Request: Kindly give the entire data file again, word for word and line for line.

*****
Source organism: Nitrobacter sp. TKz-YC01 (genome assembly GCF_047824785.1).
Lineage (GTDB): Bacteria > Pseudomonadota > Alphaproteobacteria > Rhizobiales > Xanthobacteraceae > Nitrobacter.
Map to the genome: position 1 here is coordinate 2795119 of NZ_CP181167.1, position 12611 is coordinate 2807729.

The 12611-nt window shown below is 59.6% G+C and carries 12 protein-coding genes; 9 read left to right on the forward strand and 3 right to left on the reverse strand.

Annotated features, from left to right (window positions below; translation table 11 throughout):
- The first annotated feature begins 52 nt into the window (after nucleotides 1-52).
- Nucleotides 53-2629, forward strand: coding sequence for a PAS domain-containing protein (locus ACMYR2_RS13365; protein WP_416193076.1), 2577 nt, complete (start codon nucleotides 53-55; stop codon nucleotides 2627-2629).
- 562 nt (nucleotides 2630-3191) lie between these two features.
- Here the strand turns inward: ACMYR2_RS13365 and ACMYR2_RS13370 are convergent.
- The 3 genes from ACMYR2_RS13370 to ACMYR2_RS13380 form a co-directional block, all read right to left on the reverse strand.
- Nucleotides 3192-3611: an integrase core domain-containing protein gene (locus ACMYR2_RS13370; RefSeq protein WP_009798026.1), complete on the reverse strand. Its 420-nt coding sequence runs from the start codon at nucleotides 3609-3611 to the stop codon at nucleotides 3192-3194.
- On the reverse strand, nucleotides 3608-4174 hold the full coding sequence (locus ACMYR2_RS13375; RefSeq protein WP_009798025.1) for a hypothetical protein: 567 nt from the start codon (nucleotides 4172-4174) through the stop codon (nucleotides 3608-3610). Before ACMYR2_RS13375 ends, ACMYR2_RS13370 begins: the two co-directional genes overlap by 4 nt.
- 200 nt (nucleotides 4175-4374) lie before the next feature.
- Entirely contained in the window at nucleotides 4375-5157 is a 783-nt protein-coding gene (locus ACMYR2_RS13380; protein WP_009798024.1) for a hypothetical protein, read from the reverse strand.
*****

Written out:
Source organism: Nitrobacter sp. TKz-YC01 (genome assembly GCF_047824785.1).
Lineage (GTDB): Bacteria > Pseudomonadota > Alphaproteobacteria > Rhizobiales > Xanthobacteraceae > Nitrobacter.
Map to the genome: position 1 here is coordinate 2795119 of NZ_CP181167.1, position 12611 is coordinate 2807729.

The 12611-nt window shown below is 59.6% G+C and carries 12 protein-coding genes; 9 read left to right on the forward strand and 3 right to left on the reverse strand.

Annotated features, from left to right (window positions below; translation table 11 throughout):
- The first annotated feature begins 52 nt into the window (after nucleotides 1-52).
- Nucleotides 53-2629, forward strand: coding sequence for a PAS domain-containing protein (locus ACMYR2_RS13365; protein WP_416193076.1), 2577 nt, complete (start codon nucleotides 53-55; stop codon nucleotides 2627-2629).
- 562 nt (nucleotides 2630-3191) lie between these two features.
- Here the strand turns inward: ACMYR2_RS13365 and ACMYR2_RS13370 are convergent.
- The 3 genes from ACMYR2_RS13370 to ACMYR2_RS13380 form a co-directional block, all read right to left on the reverse strand.
- Nucleotides 3192-3611: an integrase core domain-containing protein gene (locus ACMYR2_RS13370; RefSeq protein WP_009798026.1), complete on the reverse strand. Its 420-nt coding sequence runs from the start codon at nucleotides 3609-3611 to the stop codon at nucleotides 3192-3194.
- On the reverse strand, nucleotides 3608-4174 hold the full coding sequence (locus ACMYR2_RS13375; RefSeq protein WP_009798025.1) for a hypothetical protein: 567 nt from the start codon (nucleotides 4172-4174) through the stop codon (nucleotides 3608-3610). Before ACMYR2_RS13375 ends, ACMYR2_RS13370 begins: the two co-directional genes overlap by 4 nt.
- 200 nt (nucleotides 4175-4374) lie before the next feature.
- Entirely contained in the window at nucleotides 4375-5157 is a 783-nt protein-coding gene (locus ACMYR2_RS13380; protein WP_009798024.1) for a hypothetical protein, read from the reverse strand.